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  • Kirsty Smedley

Berlin

In March I was lucky enough to visit the cultural hub that is Berlin and it was an amazing experience.

We arrived on a Monday evening, so, with not much time left in the day to explore the city, we spent it wondering around Prenzlauer Berg, the area our hostel was located.



It was lovely to familiarise myself with the area and take in the architecture with its beautiful colourful buildings adorned with wrought iron balconies. Independent shops selling ceramics and flowers scatter the area. It was a truly beautiful area that made me feel at ease straight away. A mindset that I think is important when visiting a city to take in their art scene.



On my first day a visit to east side gallery was a must. To see Graffiti that I had only ever seen in books or online was inspiring. Street Art has always resonated with me. It is synonymous with the underclasses asserting their views on social issues, which is something my own practice always tries to discuss.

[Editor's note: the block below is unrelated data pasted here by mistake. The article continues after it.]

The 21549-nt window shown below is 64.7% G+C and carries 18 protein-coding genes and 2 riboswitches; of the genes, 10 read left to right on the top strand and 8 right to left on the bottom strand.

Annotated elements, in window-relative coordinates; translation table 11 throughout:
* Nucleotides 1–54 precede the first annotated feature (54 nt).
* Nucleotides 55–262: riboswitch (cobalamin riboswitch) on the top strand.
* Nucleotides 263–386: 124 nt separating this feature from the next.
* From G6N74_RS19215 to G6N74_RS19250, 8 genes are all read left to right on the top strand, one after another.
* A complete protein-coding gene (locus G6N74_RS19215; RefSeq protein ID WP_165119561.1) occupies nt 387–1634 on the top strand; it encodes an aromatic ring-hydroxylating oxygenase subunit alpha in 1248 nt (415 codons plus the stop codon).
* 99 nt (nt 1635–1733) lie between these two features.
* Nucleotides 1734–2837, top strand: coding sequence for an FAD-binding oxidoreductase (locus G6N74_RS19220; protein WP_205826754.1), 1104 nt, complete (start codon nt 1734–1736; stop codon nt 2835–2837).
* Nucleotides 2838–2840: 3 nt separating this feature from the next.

I think my favourite piece of art at the East Side Gallery is ‘God, help me to survive this deadly love’ by Dmitri Vrubel. I suppose it is one of the most famous pieces of art at the gallery but due to its stature and the way in which it hits the viewer, it is understandable. The fraternal kiss is an emblem of the end of communism in Germany. The painting was originally done in 1990 but, due to the its bad condition of the years, Vrubel restored the work in 2009.




The Helmut Newton Foundation was the next gallery I visited. To see the work of Newton, Sherman, Probst et al was wonderful. I was particularly interested to take in the letters Newton had received over the years and his personal artefacts lined in rows in glass cabinets. His old office was reconstructed in a corner on one of the levels, which I felt represented the man himself. It was stylish with odd accessories scattered around. (I will be inspired to add mannequin legs as artwork on my wall one day!).

I’m not sure how I feel about newtons work or even if I understand it. At times I wasn’t sure if I was offended with the sexist undertones, but I couldn’t look away and was so taken in by it. It centres around the male gaze sure, and there were phallic signifiers in a lot of his work. But I loved it. The way in which he manages to create and image that, realistically can be perceived as derogatory, yet the subjects within them are strong, beautiful with a fearless twinkle in their eye. To me he is highlighting the way in which woman have been bound and controlled to be beautiful and subservient to the opposite sex.





So, maybe that’s the point. Women at the time weren’t necessarily liberated but wow, were they determined, regardless of the shackles that bound them.



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